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Dustin Lively
UCM Columnist
September 2nd 2013

Did things really change from young childhood or is our perception skewered because of our memories?  I don’t remember my first day of kindergarten but even as an old man I still get nervous going into something unfamiliar.  Call it shyness or social anxiety, but even today I just always pawn it off as that “I hate people”.  I probably didn’t hate kids at age 4, but I’m sure I had a horrendous time those first couple days.  Even in the 12th grade I had a hard time fitting in to tell the truth.

When my little 4 yr old daughter arrived for her first day of kindergarten, she was nervous and broke down crying.  She kept asking “Why, why can’t I stay home with you Mama?”  We told her if she didn’t go to school, the Policemen will come take Mama and Dada to jail.  I could see her actually weighing this on her conscious, like jail time for us would be worth it to her.  She told us “OK, I’ll do kindergarten, but that’s it, no more school after that”.

Kindergarten — which translates to children’s garden — was designed to train and endocrine poor kids into a conformed and obedient workforce labor.  Kids went to work around 7 or 8 years old and kindergarten was used so they could become a constructive asset as soon as they headed into the factories or farms.  This was back in the late 1700’s and I know times have changed, but I am still conflicted with sending my young one to become an obedient clone.

Although I plan on supplementing her education at home just as much as she is learning at school.  I have always thought the education system was only part of the learning curriculum, that there needed to be home lessons that are just as important.  I don’t mean just manors and morals either.  Like the old Japanese families that taught generations of families the same martial arts over the centuries as a discipline and spiritual development, or the Jedi Knights who learned the ways of the force through a mentor to help them throughout life.  I want her to learn how to think for herself and know exactly what freedom is, what mental slavery consists of, and that it’s perfectly alright to question.  Question authority, question rules and why they are implemented the way they are and what they are trying to accomplish. And to always question religion, that to believe in something is giving up the search for the truth.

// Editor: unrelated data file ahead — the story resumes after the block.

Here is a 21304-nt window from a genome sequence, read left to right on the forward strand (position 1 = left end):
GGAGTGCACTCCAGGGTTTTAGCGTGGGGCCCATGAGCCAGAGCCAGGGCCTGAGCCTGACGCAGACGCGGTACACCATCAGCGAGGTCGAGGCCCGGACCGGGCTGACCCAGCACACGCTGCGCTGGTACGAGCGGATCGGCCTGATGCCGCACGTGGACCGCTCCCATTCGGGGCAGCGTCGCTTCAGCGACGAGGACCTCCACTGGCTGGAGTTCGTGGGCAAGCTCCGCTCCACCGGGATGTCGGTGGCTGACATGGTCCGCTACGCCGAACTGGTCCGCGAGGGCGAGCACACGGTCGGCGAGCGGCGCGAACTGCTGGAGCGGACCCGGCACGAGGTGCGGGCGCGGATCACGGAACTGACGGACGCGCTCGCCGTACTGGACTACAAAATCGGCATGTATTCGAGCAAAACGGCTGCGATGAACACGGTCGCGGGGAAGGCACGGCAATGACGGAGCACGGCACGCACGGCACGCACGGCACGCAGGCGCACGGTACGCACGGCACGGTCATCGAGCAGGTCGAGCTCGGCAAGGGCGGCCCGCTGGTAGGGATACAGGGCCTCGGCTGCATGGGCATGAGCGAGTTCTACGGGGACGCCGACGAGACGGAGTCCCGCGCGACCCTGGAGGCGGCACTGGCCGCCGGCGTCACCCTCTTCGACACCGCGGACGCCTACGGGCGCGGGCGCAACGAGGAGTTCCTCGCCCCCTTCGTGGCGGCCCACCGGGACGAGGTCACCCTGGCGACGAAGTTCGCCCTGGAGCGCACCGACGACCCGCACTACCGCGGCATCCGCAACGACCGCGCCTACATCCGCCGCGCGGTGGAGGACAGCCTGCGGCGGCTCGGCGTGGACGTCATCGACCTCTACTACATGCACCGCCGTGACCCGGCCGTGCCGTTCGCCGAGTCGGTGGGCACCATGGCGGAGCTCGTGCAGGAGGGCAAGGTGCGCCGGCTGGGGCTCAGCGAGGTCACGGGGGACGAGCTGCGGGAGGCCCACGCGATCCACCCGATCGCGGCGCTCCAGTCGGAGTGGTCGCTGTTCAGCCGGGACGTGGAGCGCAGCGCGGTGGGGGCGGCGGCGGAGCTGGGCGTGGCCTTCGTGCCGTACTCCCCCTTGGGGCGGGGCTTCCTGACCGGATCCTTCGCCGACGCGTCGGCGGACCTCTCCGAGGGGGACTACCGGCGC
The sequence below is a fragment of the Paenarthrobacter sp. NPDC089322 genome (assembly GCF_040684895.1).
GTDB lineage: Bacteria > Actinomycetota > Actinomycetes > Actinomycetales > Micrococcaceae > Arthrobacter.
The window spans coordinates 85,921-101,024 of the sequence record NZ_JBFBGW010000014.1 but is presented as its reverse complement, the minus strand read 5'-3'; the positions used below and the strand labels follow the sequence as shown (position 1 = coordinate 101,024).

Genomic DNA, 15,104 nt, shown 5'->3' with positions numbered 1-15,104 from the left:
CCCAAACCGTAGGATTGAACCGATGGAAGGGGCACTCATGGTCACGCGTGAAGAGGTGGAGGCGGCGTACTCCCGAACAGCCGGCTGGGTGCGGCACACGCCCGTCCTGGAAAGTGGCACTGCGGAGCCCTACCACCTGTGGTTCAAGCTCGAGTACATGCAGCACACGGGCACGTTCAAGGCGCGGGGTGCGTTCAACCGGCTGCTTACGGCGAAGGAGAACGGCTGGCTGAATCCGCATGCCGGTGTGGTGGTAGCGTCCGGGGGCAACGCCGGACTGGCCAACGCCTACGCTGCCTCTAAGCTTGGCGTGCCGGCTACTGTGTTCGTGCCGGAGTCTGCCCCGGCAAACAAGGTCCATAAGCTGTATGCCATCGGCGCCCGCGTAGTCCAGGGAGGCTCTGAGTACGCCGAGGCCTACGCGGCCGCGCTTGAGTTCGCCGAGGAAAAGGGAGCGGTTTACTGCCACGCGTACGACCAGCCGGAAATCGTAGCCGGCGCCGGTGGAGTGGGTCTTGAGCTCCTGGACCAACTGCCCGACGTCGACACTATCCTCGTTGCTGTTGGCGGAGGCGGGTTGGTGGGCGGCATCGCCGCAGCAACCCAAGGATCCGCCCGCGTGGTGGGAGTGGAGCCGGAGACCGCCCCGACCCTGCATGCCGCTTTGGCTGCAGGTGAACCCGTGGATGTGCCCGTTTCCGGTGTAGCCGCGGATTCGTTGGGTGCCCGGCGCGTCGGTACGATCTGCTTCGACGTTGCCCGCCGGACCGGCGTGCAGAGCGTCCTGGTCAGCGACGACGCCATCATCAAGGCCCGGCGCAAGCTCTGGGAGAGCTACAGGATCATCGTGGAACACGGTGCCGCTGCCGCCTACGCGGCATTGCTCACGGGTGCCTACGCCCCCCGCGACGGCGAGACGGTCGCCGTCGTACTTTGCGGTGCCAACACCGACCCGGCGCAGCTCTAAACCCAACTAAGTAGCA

I remember finger painting and ABC’s, 1,2,3’s  and nap times, but I also remember the rules.  The ones that helped develop social skills,  like raise your hand to talk, single file lines, don’t hit girls, etc.  I know that controlling chaos and organizing riots is a necessity, but there are also the rules that turned us into sheep, turned us into no-questions-asked, tax-paying, pursuit-of-our-American-Dream, test takers.  By the time we are out of Primary school (12th grade), the rules and regulations suddenly have turned into ideologies, like government is never wrong, taxes are a must  to keep you safe-and-sound, there were no people in this land when Europeans arrived, and so on.

So as I’m heading home to see how my little girls first day went, I do believe I’m just as scared as her.  I fear she will forgo her dreams in lieu of a good paying job (doing what everyone else wants her to do), as I was taught.  That her motives in life will be corporate success, instead of true self-expression.  If only my mentors had told me to follow my dreams, that you can only fail at them if you try, but if you never try you will never succeed at them either.  Instead I was told from early on, “You have to have something else to fall back, you can’t rely on playing baseball all your life.”  So, while still in high school I got a low paying job, gave up my dream of replacing Steve Garvey at first base for the Los Angeles Dodgers, and joined the military after graduation.  If I had been told “Go for your dreams at any cost right now, you can always join the military as your back up plan”, then if all else failed, I’d be in the same rickety canoe as I’m in now.

My little girl is shy and gets nervous around strange people (let’s face it, most people are strange), just as I always have.  People often think shyness is a choice, an option taken by people consciously. They think that a shy person chooses to remain quiet, chooses to stand on the outskirts of the crowd looking in, chooses to be a loner.  Some have called me stuck up and arrogant because I don’t talk to people regularly.  A co-worker once told me he thought I was a racist since I never talked to “The Mexicans”, but he didn’t realize that he was the first person I talked to, brown skinned or white.  People who aren’t shy don’t realize how hard it is to get past the mental block and “just talk to them”.  Funny thing is, that years later I realize “they” really weren’t people I wanted to associate with anyhow.

The thing my little girl will learn of value the most will be socialization.  Even though school made me nervous all my life, that was the one place I could go and be around my “peers” so to speak.  That was were I learned most people are assholes, most people are odd and weird, most people aren’t worth dealing with.  Full time home schooling might delay her from this life saving lesson.  As my little child grows up out of societies garden, I will make sure she is never a weed, or a genetically modified carnation that resembles every other child that comes from the farm.  I will nurture her into the wild flower she already is and let her know it’s perfectly fine to have your middle finger in the air, while the whole time smiling.

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